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Exhibition presents a cross-section of the main exhibits at the BIO26 │ Biennial of Design in Ljubljana
Installation view of Common Knowledge: Design in Times of the Information Crisis © SKD, Photo: Klemens Renner.

DRESDEN.- The exhibition “Common Knowledge – Design in Times of the Information Crisis”, hosted by the Staatliche Kunstsammlungen Dresden Kunstgewerbemuseum (Museum of Decorative Arts), presents a cross-section of the main exhibits at the BIO26 | Biennial of Design in Ljubljana – Europe’s oldest design biennial, going back to the 1960s.

This 26th edition of the international festival, organised every two years by the Museum of Architecture and Design (Muzej za arhitekturo in oblikovanje, MAO), was jointly conceived by Thomas A. Geisler, director of the Kunstgewerbemuseum, and the Brazilian curator and journalist Aline Lara Rezende. It is dedicated to one of the greatest challenges of our times: the interconnection between the information crisis and society.

Looking into the issue of design’s role and potential in shaping knowledge and truth – and taking into consideration what is known as the post-factual age – designers, architects, communication experts, education professionals and sociologists entered into intercultural exchange and interdisciplinary collaboration to create projects and exhibitions which were presented at various locations in Ljubljana from 14 November 2019 to 9 February 2020. Six examples (a library, a museum, a university, a daily newspaper, a retirement home and a botanical garden) were used to develop possible approaches for making knowledge accessible, producing it and getting it across to others. The exhibition at the Kunstgewerbemuseum provides filmed insights into these sometimes very site-specific proposals, integrated into an overall presentation of contemporary works – from the prototype to the product – with references to the history of media and design.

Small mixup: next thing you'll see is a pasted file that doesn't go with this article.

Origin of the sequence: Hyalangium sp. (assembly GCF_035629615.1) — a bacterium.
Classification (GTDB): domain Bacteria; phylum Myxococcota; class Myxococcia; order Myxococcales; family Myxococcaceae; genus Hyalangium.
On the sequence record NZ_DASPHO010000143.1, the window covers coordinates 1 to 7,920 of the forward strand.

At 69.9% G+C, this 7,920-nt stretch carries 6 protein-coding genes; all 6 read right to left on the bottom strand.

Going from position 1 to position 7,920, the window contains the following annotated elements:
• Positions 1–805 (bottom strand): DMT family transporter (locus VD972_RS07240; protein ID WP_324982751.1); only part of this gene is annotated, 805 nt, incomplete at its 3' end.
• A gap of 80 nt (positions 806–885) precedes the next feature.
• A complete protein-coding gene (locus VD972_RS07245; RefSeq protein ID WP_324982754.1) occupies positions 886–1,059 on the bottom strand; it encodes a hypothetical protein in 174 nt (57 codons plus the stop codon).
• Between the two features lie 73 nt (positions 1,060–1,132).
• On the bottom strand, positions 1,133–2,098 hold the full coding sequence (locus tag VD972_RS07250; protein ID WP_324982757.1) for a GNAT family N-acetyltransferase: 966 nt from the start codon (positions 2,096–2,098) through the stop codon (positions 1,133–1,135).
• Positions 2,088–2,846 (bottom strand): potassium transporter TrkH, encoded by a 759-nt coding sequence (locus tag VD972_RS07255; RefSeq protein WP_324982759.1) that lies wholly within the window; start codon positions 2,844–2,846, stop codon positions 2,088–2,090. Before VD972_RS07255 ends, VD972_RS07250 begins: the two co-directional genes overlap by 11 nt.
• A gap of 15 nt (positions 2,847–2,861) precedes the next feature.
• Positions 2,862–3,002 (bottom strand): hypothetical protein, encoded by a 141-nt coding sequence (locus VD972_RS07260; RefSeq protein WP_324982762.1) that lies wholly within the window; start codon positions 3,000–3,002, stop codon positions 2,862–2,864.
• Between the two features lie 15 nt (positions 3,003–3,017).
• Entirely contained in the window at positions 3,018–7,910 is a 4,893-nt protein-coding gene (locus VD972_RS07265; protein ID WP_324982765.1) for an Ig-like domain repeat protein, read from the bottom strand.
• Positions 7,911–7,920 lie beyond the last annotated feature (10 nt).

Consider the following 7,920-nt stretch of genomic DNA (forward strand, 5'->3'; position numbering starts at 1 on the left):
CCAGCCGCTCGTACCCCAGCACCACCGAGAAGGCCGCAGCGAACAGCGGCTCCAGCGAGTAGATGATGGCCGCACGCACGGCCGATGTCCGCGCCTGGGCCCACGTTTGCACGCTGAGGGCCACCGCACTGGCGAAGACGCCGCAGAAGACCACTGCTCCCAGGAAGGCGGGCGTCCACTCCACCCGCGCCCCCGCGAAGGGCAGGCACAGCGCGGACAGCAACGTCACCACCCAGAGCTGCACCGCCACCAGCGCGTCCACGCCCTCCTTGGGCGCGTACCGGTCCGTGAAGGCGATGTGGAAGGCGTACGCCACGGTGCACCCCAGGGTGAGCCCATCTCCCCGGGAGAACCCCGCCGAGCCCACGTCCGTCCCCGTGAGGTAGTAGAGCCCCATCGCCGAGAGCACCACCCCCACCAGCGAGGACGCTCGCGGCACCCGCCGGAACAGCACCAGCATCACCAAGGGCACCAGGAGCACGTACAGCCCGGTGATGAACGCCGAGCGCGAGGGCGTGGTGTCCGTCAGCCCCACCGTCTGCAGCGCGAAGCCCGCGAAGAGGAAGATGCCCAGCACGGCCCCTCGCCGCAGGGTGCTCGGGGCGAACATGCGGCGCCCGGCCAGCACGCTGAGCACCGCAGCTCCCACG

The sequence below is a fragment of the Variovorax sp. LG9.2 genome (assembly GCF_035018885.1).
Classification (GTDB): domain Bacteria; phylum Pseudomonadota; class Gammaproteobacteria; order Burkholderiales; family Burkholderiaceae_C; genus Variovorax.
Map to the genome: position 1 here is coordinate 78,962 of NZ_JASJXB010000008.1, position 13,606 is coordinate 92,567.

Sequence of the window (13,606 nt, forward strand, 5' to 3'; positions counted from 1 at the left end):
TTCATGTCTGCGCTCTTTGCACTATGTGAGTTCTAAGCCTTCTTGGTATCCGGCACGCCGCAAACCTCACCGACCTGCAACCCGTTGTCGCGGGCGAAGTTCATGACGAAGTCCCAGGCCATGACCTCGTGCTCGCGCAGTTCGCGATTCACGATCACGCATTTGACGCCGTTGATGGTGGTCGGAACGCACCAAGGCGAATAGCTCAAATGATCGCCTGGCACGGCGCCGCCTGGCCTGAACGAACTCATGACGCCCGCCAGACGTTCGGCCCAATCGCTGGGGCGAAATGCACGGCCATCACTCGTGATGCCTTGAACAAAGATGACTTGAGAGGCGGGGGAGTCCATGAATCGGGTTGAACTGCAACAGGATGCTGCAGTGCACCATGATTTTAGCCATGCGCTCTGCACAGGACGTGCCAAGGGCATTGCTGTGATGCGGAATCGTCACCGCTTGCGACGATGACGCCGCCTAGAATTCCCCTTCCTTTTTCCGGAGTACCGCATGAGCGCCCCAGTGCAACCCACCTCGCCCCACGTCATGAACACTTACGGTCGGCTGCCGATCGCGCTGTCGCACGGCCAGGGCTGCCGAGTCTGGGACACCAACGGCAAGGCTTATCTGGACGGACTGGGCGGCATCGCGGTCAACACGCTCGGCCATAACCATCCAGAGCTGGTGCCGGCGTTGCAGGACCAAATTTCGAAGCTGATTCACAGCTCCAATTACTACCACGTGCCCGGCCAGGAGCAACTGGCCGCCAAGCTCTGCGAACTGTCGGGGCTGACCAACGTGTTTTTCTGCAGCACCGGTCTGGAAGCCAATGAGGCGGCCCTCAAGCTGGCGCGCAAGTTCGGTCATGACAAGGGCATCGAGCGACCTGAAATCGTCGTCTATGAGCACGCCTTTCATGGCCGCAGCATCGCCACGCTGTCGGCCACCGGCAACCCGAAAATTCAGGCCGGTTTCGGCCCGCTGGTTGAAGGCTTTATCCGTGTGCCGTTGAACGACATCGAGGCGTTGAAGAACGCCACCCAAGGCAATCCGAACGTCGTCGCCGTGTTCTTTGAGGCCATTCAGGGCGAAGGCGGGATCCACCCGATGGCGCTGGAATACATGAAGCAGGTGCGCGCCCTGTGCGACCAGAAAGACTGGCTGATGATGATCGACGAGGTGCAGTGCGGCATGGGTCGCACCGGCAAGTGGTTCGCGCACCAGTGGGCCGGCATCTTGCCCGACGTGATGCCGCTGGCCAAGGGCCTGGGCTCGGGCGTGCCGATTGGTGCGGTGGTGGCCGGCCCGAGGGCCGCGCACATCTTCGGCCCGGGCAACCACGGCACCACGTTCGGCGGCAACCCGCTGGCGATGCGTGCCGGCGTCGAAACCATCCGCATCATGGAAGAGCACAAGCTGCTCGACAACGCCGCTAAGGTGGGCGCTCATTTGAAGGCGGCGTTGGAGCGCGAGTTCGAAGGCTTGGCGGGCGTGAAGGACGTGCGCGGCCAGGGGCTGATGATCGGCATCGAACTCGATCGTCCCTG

“We have faster access to knowledge and information than any generation before, yet we are in a deep crisis of processing and trust. Apart from anything else, this is affecting the actions we take with regard to climate change or the current COVID-19 pandemic. Design could be a catalyst that exacerbates the information crisis – or, equally, it could also engage in the discussion and become part of the solution “, Thomas A. Geisler sums up the situation.

The exhibition in the Wasserpalais (Water Palace) at Schloss Pillnitz comprises five themed rooms outlining classic and new fields of practice when it comes to creating and conveying knowledge, running the gamut from artistic data processing and the design of information and media, to investigative and speculative design approaches. Examples include large-format infographics by the French artistic duo Bureau d’études, or analogue and digital interfaces by the design collective Commonplace Studio.

As a satellite presentation, some 40,000 digitalised versions of design prints from the old library of decorative arts will be made accessible via a “serendipity searcher” (generating random hits) as an interactive display in the study room of the SKD’s Kupferstich-Kabinett (Collection of Prints, Drawings and Photographs). This dialogue project is part of the 300th anniversary of the Kupferstich-Kabinett. On view from 14 August to 1 November, it will explore new ways of accessing archival materials.

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